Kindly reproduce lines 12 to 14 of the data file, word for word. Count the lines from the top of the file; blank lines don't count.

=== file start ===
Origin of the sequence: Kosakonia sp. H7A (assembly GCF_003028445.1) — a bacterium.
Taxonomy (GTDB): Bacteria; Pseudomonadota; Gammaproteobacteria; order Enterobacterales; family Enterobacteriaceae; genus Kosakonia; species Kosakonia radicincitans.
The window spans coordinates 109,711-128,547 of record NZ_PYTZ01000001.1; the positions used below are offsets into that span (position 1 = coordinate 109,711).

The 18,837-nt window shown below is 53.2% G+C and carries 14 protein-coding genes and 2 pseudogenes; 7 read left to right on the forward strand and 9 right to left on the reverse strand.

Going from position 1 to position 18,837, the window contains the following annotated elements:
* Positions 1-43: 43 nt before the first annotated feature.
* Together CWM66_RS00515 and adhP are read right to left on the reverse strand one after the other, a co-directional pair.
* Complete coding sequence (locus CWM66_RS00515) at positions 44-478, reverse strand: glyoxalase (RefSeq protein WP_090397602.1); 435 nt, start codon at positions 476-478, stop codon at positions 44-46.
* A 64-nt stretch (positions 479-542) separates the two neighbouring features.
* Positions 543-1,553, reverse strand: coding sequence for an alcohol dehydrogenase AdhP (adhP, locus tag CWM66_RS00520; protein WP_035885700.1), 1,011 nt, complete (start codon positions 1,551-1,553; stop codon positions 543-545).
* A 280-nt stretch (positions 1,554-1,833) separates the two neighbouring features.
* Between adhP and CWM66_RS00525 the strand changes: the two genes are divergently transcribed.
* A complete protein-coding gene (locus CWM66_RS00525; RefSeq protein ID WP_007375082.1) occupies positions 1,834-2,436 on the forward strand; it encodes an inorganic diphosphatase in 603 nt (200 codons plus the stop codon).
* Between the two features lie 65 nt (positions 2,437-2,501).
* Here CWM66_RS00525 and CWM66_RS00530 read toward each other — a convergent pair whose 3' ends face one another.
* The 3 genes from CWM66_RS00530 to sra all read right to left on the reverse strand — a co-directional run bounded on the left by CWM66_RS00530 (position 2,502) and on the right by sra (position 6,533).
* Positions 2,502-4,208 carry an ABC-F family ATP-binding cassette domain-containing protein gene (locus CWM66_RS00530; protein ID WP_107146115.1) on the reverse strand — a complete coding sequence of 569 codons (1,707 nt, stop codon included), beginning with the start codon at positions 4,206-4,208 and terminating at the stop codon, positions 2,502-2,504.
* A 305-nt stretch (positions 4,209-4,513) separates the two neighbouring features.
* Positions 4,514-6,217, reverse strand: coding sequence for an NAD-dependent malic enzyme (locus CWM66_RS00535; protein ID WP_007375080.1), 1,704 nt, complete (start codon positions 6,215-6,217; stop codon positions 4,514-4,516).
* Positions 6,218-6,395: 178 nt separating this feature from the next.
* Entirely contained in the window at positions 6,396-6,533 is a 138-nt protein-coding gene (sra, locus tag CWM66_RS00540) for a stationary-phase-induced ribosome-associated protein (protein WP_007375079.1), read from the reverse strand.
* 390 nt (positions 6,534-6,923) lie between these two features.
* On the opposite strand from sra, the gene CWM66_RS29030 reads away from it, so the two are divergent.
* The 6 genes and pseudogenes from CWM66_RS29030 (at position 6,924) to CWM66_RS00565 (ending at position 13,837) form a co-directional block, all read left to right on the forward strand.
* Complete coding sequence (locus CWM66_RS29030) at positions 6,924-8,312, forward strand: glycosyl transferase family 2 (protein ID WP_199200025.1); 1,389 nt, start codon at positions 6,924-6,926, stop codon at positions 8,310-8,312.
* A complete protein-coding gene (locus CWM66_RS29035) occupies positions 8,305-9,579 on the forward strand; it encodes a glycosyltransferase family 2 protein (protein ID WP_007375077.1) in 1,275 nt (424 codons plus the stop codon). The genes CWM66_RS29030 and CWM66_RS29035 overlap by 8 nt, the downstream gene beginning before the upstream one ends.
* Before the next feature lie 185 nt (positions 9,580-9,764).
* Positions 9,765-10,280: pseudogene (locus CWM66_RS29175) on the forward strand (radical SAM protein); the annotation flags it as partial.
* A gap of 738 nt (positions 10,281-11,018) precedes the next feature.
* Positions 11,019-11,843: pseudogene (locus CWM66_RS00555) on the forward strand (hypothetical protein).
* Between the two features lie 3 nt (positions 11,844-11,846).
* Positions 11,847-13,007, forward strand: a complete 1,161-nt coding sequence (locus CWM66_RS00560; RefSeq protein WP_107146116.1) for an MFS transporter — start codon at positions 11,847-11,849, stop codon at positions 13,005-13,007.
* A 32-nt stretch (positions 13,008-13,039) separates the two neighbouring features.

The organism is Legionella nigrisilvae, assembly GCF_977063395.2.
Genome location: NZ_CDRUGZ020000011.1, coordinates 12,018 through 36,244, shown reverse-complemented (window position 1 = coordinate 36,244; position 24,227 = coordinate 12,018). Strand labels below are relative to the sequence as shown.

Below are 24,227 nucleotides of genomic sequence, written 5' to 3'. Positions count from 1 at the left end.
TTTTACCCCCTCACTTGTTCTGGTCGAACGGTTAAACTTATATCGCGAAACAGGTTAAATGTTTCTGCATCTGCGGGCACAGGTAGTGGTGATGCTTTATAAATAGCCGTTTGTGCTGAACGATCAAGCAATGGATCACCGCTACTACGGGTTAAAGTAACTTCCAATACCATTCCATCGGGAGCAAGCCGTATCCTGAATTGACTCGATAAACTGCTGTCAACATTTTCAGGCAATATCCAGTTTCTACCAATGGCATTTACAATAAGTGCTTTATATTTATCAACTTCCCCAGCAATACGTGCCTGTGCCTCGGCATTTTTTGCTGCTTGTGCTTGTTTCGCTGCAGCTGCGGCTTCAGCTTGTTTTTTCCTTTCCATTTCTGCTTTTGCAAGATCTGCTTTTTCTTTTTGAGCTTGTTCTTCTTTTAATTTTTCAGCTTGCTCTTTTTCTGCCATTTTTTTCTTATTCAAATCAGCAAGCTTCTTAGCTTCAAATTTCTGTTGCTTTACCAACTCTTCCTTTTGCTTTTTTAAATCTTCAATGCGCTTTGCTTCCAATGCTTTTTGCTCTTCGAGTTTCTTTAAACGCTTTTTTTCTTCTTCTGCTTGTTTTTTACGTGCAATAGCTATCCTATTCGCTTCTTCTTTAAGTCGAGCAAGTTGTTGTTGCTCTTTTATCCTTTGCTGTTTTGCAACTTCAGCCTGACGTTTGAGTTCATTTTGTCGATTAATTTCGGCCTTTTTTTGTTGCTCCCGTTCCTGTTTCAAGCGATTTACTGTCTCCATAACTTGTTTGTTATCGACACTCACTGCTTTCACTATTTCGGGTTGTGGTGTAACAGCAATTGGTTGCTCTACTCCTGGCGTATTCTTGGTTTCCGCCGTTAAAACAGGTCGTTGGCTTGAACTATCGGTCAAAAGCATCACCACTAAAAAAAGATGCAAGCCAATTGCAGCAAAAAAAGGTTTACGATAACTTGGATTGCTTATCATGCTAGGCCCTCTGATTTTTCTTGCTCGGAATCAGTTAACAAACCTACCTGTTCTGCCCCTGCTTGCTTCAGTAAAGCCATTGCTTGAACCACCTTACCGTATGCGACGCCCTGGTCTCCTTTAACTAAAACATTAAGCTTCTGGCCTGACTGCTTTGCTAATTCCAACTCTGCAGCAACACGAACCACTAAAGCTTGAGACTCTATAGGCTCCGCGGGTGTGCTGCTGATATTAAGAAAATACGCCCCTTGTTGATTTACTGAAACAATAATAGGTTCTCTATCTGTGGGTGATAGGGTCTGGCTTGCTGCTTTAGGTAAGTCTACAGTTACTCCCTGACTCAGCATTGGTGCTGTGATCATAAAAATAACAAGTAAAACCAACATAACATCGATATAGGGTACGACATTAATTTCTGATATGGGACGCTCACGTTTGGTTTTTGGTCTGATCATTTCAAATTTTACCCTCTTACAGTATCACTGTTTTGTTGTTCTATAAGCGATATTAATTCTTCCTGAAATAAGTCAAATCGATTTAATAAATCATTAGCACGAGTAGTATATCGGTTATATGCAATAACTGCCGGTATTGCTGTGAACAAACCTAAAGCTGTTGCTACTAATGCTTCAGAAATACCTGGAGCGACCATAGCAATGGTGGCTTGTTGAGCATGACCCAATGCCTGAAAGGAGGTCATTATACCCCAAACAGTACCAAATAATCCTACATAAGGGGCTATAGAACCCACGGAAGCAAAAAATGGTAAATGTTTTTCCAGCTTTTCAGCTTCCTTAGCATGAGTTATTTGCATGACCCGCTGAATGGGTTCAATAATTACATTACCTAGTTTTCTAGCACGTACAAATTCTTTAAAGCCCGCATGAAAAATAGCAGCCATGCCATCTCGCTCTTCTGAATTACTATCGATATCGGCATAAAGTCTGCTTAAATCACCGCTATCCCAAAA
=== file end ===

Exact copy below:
* Between adhP and CWM66_RS00525 the strand changes: the two genes are divergently transcribed.
* A complete protein-coding gene (locus CWM66_RS00525; RefSeq protein ID WP_007375082.1) occupies positions 1,834-2,436 on the forward strand; it encodes an inorganic diphosphatase in 603 nt (200 codons plus the stop codon).
* Between the two features lie 65 nt (positions 2,437-2,501).